weaving mill with eight hand looms which he had bought from a Japanese
merchant in Magelang (Post 1991:181-2). In 1915, in the wake of the
Twenty-One Demands, when anti-Japanese boycotts by the Chinese
affected the sale of their products, prominent Japanese shop owners in
Java wrote an angry letter to the Japanese consul-general and threatened
4 In the past decade much work has been done on the pre-war economic expansion
of Japan in the Netherlands East Indies. See among others Shimizu 1988, 1991; Dick
1989; Post 1993a, 1993b.
614 Peter Post
to ‘incite’ the Sarekat Islam against the Chinese if the Dutch colonial
government did not intervene. Although it is doubtful if they would have
had the power to carry out their threat, it shows that even at this early
stage Japanese merchants viewed the Islamic business community as a
strategic instrument in attacking Chinese control of intermediate trading
networks in the Indies.
During and after World War I Japan greatly extended its economic
networks in the region, bringing them into closer contact with the local
population and indigenous entrepreneurs. Rather than establishing
themselves in the major towns of the Archipelago, as most Western
merchant houses did, Japanese businessmen moved into the district centres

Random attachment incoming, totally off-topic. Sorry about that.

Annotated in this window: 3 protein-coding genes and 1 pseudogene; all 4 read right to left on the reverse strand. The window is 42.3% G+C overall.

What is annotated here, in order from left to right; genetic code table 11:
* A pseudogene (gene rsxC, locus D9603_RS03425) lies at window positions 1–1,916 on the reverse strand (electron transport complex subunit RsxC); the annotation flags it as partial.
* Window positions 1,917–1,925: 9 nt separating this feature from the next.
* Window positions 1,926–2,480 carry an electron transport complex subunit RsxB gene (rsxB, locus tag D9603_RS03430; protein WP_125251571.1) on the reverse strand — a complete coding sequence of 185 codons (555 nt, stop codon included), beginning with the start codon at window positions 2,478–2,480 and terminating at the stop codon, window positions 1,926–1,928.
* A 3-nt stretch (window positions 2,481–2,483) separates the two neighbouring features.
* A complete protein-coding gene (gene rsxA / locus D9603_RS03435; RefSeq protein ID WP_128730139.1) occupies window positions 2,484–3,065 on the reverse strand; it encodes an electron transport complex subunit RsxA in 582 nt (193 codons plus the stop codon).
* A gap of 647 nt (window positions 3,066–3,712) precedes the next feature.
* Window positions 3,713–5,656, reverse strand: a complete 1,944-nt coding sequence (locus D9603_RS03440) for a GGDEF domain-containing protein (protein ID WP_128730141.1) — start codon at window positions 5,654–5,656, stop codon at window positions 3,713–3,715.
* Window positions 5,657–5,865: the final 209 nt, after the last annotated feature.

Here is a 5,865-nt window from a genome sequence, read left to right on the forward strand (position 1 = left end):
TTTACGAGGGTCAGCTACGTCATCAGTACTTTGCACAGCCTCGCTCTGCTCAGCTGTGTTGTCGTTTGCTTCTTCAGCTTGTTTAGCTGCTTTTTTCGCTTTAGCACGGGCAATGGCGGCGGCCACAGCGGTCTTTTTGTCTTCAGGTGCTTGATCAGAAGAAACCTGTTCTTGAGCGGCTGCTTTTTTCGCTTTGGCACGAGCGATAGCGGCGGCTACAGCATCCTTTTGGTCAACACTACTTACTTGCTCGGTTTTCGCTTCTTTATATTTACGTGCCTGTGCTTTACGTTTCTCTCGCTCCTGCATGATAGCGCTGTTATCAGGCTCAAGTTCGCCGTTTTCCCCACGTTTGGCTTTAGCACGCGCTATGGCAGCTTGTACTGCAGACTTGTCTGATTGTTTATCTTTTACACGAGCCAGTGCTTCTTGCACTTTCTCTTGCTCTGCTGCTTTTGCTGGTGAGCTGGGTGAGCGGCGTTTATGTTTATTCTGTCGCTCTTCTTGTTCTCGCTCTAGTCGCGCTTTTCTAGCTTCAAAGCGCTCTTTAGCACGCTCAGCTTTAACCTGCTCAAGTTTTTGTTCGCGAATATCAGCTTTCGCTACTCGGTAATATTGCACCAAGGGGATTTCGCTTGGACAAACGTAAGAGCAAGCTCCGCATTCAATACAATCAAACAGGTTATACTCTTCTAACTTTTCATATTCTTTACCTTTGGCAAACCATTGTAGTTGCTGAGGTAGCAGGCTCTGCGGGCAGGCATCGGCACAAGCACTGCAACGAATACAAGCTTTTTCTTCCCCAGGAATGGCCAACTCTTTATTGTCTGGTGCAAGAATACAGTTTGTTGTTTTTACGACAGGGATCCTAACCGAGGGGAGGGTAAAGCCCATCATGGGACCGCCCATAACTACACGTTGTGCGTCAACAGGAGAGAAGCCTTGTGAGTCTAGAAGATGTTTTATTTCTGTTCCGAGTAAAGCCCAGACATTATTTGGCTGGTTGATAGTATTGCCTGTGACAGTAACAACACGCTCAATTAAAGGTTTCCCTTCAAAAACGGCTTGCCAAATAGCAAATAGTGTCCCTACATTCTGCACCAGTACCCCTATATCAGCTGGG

and Javanese rural areas.5 The bank crisis of 1927 in Japan, which led to
massive unemployment and local poverty, forced many young rural
Japanese to seek their fortunes further afield. The Indies Archipelago was
one of the areas to which they migrated, and between 1927 and 1930 the
Japanese male population in the Dutch colony more than doubled, namely
from 2,061 to 4,598 (Swan 1988:108-10). Most of these migrants engaged
in retail trade and set up shops {toko Jepang). Occasionally they also
bought up local produce. In roughly the same period large Japanese
trading companies and the zaibatsu established their own distributive
outlets in the interior of Java. The Japanese set their sights on the Indies as
one of the major targets for their textile trade, which had suffered on the
Chinese market (Sugiyama 1994:40-1). This local penetration of Japanese
businesses enabled them to acquire a thorough knowledge of rural credit
networks and local demand, while at the personal level it fostered intimate
personal contacts, which sometimes led to close business cooperation.
In 1927 the Menadonese G.B. Kullit, in collaboration with the Japanese